Nadine H Freeman
Nadine Freeman is Ashoka’s Globalizer Co-Director. She has over 20 years of experience working closely with social entrepreneurs. Through the Globalizer she has helped build and hone an innovative process that places leading social and business entrepreneurs together to develop effective strategies to spread social impact and create long term systemic change.
Before joining the Globalizer team she led Ashoka’s Andean Region and Latin America Fellowship programs, contributing to establishment of social entrepreneurship as a critical field in the region.
Prior to joining Ashoka, Nadine was Director of Programs at South North Development Initiative where she helped to create some of the first impact investment funds in southern Africa and Latin America.
Nadine, a fomer teacher, is a Phi Beta Kappa graduate of Washington University with a Bachelor’s degree in Political Science and Spanish and an M.B.A. from the Anderson School at U.C.L.A
Mark is a member of the Leadership Group at Ashoka, based in Hong Kong. Mark started with Ashoka in 2007 as a Senior Advisor on Social Finance, based in London. He became UK Director in 2011, and European Director in 2014. Mark led the European Diamond from 2014-19, before moving to Hong Kong where he has launched the Hong Kong Chapter for Ashoka. Prior to joining Ashoka, Mark founded Chelwood Capital, a global social investment advisory firm, which he continues to actively manage. Mark is recognized as a pioneer in impact investment, and over the past decade has helped raise over $250mn for social causes in areas including micro-finance, clean energy, healthcare, education and conservation. He is a Director of Emerge Education, a leading incubator for ed/tech start-ups, and a founding member of the ClearlySo Angels network, the UK’s first angel investment network for impact investors.
Reem Rahman is passionate about co-creating open-source tools for learning and designs products to increase collaboration, impact, and sustainability. These have included: changemaking.net - tools for creating deep change, the Systems Change Crash Course, and a Feedback Dashboard for peer to peer learning by social entrepreneurs. At Ashoka, Reem was a director of knowledge and impact evaluation, and directed communications and public relations for a civil rights group in Chicago. Reem graduated with honors from the University of Illinois at Urbana-Champaign with a Bachelor’s in Cognitive Neuroscience and received a Master’s in Management Research from the University of Oxford focusing on strategy, innovation, and entrepreneurship. She resides in the Bay Area.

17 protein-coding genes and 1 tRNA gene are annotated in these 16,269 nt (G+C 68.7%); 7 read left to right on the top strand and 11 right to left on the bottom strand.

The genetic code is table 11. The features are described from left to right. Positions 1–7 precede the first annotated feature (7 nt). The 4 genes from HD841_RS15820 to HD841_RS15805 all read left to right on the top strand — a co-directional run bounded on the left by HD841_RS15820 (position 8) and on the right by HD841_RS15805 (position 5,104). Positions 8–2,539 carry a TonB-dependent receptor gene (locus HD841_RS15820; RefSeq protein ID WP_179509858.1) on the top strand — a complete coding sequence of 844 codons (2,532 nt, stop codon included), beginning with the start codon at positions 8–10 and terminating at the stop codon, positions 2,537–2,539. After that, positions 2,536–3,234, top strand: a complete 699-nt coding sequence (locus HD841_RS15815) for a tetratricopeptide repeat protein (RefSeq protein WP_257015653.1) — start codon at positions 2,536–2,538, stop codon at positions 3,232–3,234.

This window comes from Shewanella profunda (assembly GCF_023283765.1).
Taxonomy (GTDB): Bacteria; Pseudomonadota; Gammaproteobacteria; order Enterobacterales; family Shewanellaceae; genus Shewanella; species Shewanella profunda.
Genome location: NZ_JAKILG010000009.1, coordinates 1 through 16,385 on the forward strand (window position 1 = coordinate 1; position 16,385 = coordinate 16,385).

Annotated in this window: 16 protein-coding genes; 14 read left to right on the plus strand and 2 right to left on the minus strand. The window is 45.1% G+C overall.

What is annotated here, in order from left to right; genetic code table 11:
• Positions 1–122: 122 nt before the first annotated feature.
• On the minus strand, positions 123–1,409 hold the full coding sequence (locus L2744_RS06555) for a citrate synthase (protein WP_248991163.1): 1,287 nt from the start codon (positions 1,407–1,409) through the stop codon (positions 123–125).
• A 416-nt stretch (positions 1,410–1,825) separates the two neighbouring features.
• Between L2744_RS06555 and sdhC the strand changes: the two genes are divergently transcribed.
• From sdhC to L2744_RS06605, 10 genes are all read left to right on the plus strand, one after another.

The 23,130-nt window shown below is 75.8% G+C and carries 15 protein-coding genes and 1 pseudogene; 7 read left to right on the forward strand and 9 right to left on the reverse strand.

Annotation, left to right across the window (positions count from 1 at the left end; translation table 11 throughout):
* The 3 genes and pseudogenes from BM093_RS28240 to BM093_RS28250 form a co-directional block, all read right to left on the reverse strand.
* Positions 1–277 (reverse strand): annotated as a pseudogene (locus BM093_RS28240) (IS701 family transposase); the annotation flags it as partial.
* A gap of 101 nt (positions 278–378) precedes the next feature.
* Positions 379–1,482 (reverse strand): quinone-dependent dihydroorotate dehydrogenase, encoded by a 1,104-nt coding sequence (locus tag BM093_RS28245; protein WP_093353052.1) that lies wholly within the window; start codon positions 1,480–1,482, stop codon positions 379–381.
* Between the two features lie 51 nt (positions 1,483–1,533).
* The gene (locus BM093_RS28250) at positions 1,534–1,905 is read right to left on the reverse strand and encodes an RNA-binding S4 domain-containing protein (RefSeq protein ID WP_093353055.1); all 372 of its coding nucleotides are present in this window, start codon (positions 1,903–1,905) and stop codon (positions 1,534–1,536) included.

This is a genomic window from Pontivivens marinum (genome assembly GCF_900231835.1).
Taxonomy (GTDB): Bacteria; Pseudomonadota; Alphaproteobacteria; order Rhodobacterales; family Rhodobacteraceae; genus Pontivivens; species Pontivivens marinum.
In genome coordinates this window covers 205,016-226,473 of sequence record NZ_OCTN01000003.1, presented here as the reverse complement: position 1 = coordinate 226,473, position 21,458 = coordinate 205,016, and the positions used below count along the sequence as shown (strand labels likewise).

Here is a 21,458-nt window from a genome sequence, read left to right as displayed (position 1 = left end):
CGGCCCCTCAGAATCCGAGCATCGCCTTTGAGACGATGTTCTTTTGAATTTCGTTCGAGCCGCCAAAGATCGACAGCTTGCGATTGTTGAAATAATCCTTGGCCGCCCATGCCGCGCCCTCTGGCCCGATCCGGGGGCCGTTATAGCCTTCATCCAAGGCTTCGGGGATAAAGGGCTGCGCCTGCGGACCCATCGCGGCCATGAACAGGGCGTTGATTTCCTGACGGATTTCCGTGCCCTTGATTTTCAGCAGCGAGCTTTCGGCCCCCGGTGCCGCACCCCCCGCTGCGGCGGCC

Moving Beyond Business for Good: How Markets Can Transform Systems for Good
Can you use a business model to not just to do well, but also to radically change a system? At Ashoka, the global network for the world’s leading social entrepreneurs, we’ve met hundreds of groundbreaking entrepreneurs around the world who have taught us that social businesses can be a powerful pathway to social change.
Entrepreneurs we’ve learned from so far include the first free provider of Massive Open Online Courses (MOOCs) that’s registered over 12 million students, and an Indian eye care company that has provided affordable cataract surgery for over 32 million low-income patients, the majority of whom were treated for free or at minimal cost.
The fact that there are successful models for market-based social impact, however, does not mean that it’s easy.
Why These Case Studies?
In conferences and accelerators held around the world, social entrepreneurs have repeatedly asked us: what are practical examples they can learn from? They want examples of how to use business models to reach greater scale of social impact, or to effect systems change, in a way that doesn’t compromise their original social mission.
To address this challenge, we selected five social entrepreneurs from diverse sectors that serve as examples of market-based models of systems-change.
What the Case Studies Cover
The case studies share the founding story of each initiative, and highlights key decisions, lessons learned, and pitfalls avoided in order to reach impact. An accompanying executive summary covers why social entrepreneurs prefer a market-based solution over one that is funded for free, as well as five types of failures that market-based innovations seek to address.
Join us in exploring the journeys of five such social entrepreneurs and consider ways you can shake up your approach to impact through two critical levers: leveraging market-based solutions and opening up.
View the Executive Summary here:
View Case Studies here:
- Alison - First Free Massive Open Online Learning Platform
Designed to Meet Modern Job Needs Serving 12 million registered learners and 2 million graduates read case study
- Aravind Eye Hospital - Eliminating Needless Blindness
Treating over 4.1 million outpatient visits a year; replicated by over 320 hospitals in 27 countries read case study
- FrontlineSMS - Saving Lives through SMS
Downloaded over 200K times by citizen organizations in over 190 countries read case study
- Toast Ale - Brewing with Fresh Surplus Bread. Catalyzing a Movement Against Food Waste
Model adopted by international brewers in Brazil, South Africa, and Ireland read case study
- VillageTelco - Making telecommunications accessible to the last mile
Over 7,500 devices sold to provide low-cost wireless access points read case study
Case Studies authored by Reem Rahman, Olga Shirobokova, Odin Mühlenbein, Nadine Freeman, and Mark Cheng, Ashoka Globalizer
Made possible by the support of SDC-Hystra and interviews by Ken Banks (FrontlineSMS), Michael Feerick (Alison), Steve Song (VillageTelco), Dr Devendra (Aravind Eye Care Systems), and Tristram Stuart (Toast Ale)
Licensed under a Creative Commons Attribution-ShareAlike 4.0 International License.